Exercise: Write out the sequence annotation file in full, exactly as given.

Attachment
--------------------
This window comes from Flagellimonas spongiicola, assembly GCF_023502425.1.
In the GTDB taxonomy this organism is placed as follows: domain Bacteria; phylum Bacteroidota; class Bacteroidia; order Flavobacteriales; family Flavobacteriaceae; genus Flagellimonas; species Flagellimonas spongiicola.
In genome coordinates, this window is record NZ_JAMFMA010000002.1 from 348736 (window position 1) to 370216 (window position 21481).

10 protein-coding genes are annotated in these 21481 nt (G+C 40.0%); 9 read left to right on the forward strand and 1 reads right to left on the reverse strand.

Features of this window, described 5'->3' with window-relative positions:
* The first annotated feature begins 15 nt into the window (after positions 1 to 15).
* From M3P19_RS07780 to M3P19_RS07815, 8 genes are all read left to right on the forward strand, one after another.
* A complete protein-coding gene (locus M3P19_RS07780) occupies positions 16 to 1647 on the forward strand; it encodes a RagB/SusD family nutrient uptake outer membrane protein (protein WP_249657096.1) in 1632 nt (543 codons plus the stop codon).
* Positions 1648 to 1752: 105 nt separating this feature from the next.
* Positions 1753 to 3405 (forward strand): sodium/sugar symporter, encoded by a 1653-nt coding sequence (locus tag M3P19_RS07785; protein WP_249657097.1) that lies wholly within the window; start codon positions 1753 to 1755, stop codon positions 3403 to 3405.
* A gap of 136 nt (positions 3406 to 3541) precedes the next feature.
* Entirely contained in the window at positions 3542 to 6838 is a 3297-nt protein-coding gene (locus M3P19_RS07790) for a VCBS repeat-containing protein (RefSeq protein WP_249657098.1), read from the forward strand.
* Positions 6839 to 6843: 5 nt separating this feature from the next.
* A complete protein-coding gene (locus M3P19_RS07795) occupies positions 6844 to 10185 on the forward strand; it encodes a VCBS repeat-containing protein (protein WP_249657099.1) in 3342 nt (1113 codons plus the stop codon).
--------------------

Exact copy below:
This window comes from Flagellimonas spongiicola, assembly GCF_023502425.1.
In the GTDB taxonomy this organism is placed as follows: domain Bacteria; phylum Bacteroidota; class Bacteroidia; order Flavobacteriales; family Flavobacteriaceae; genus Flagellimonas; species Flagellimonas spongiicola.
In genome coordinates, this window is record NZ_JAMFMA010000002.1 from 348736 (window position 1) to 370216 (window position 21481).

10 protein-coding genes are annotated in these 21481 nt (G+C 40.0%); 9 read left to right on the forward strand and 1 reads right to left on the reverse strand.

Features of this window, described 5'->3' with window-relative positions:
* The first annotated feature begins 15 nt into the window (after positions 1 to 15).
* From M3P19_RS07780 to M3P19_RS07815, 8 genes are all read left to right on the forward strand, one after another.
* A complete protein-coding gene (locus M3P19_RS07780) occupies positions 16 to 1647 on the forward strand; it encodes a RagB/SusD family nutrient uptake outer membrane protein (protein WP_249657096.1) in 1632 nt (543 codons plus the stop codon).
* Positions 1648 to 1752: 105 nt separating this feature from the next.
* Positions 1753 to 3405 (forward strand): sodium/sugar symporter, encoded by a 1653-nt coding sequence (locus tag M3P19_RS07785; protein WP_249657097.1) that lies wholly within the window; start codon positions 1753 to 1755, stop codon positions 3403 to 3405.
* A gap of 136 nt (positions 3406 to 3541) precedes the next feature.
* Entirely contained in the window at positions 3542 to 6838 is a 3297-nt protein-coding gene (locus M3P19_RS07790) for a VCBS repeat-containing protein (RefSeq protein WP_249657098.1), read from the forward strand.
* Positions 6839 to 6843: 5 nt separating this feature from the next.
* A complete protein-coding gene (locus M3P19_RS07795) occupies positions 6844 to 10185 on the forward strand; it encodes a VCBS repeat-containing protein (protein WP_249657099.1) in 3342 nt (1113 codons plus the stop codon).